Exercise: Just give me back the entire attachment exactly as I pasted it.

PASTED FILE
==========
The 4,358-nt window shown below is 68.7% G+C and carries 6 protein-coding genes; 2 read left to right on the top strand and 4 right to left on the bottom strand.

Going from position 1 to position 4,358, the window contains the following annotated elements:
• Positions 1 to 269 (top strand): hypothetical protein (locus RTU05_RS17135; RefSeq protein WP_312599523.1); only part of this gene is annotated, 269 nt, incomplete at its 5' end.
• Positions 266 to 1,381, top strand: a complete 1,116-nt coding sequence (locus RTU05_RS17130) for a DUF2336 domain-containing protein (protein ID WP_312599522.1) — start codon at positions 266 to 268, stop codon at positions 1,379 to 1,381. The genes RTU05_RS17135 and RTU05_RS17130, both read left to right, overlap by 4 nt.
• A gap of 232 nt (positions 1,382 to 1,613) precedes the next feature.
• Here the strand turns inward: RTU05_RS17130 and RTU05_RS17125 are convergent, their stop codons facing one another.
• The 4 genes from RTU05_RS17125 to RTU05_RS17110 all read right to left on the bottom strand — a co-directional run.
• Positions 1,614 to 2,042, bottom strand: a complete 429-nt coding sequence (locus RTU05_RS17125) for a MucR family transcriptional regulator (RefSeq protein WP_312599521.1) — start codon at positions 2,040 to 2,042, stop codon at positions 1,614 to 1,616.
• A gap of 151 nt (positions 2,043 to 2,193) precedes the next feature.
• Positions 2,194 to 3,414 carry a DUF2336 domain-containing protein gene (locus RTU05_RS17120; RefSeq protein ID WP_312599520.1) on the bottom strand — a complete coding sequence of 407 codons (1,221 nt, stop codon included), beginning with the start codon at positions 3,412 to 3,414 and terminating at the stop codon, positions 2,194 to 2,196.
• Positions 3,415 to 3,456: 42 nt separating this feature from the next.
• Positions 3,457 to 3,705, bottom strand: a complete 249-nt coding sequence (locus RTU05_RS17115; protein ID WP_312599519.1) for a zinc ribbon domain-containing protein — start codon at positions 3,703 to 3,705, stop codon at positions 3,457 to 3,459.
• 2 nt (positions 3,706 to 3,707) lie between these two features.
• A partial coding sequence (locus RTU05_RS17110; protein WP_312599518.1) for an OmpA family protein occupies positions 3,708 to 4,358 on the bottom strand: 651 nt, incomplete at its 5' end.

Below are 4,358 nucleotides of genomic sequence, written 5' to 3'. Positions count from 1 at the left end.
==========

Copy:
The 4,358-nt window shown below is 68.7% G+C and carries 6 protein-coding genes; 2 read left to right on the top strand and 4 right to left on the bottom strand.

Going from position 1 to position 4,358, the window contains the following annotated elements:
• Positions 1 to 269 (top strand): hypothetical protein (locus RTU05_RS17135; RefSeq protein WP_312599523.1); only part of this gene is annotated, 269 nt, incomplete at its 5' end.
• Positions 266 to 1,381, top strand: a complete 1,116-nt coding sequence (locus RTU05_RS17130) for a DUF2336 domain-containing protein (protein ID WP_312599522.1) — start codon at positions 266 to 268, stop codon at positions 1,379 to 1,381. The genes RTU05_RS17135 and RTU05_RS17130, both read left to right, overlap by 4 nt.
• A gap of 232 nt (positions 1,382 to 1,613) precedes the next feature.
• Here the strand turns inward: RTU05_RS17130 and RTU05_RS17125 are convergent, their stop codons facing one another.
• The 4 genes from RTU05_RS17125 to RTU05_RS17110 all read right to left on the bottom strand — a co-directional run.
• Positions 1,614 to 2,042, bottom strand: a complete 429-nt coding sequence (locus RTU05_RS17125) for a MucR family transcriptional regulator (RefSeq protein WP_312599521.1) — start codon at positions 2,040 to 2,042, stop codon at positions 1,614 to 1,616.
• A gap of 151 nt (positions 2,043 to 2,193) precedes the next feature.
• Positions 2,194 to 3,414 carry a DUF2336 domain-containing protein gene (locus RTU05_RS17120; RefSeq protein ID WP_312599520.1) on the bottom strand — a complete coding sequence of 407 codons (1,221 nt, stop codon included), beginning with the start codon at positions 3,412 to 3,414 and terminating at the stop codon, positions 2,194 to 2,196.
• Positions 3,415 to 3,456: 42 nt separating this feature from the next.
• Positions 3,457 to 3,705, bottom strand: a complete 249-nt coding sequence (locus RTU05_RS17115; protein ID WP_312599519.1) for a zinc ribbon domain-containing protein — start codon at positions 3,703 to 3,705, stop codon at positions 3,457 to 3,459.
• 2 nt (positions 3,706 to 3,707) lie between these two features.
• A partial coding sequence (locus RTU05_RS17110; protein WP_312599518.1) for an OmpA family protein occupies positions 3,708 to 4,358 on the bottom strand: 651 nt, incomplete at its 5' end.

Below are 4,358 nucleotides of genomic sequence, written 5' to 3'. Positions count from 1 at the left end.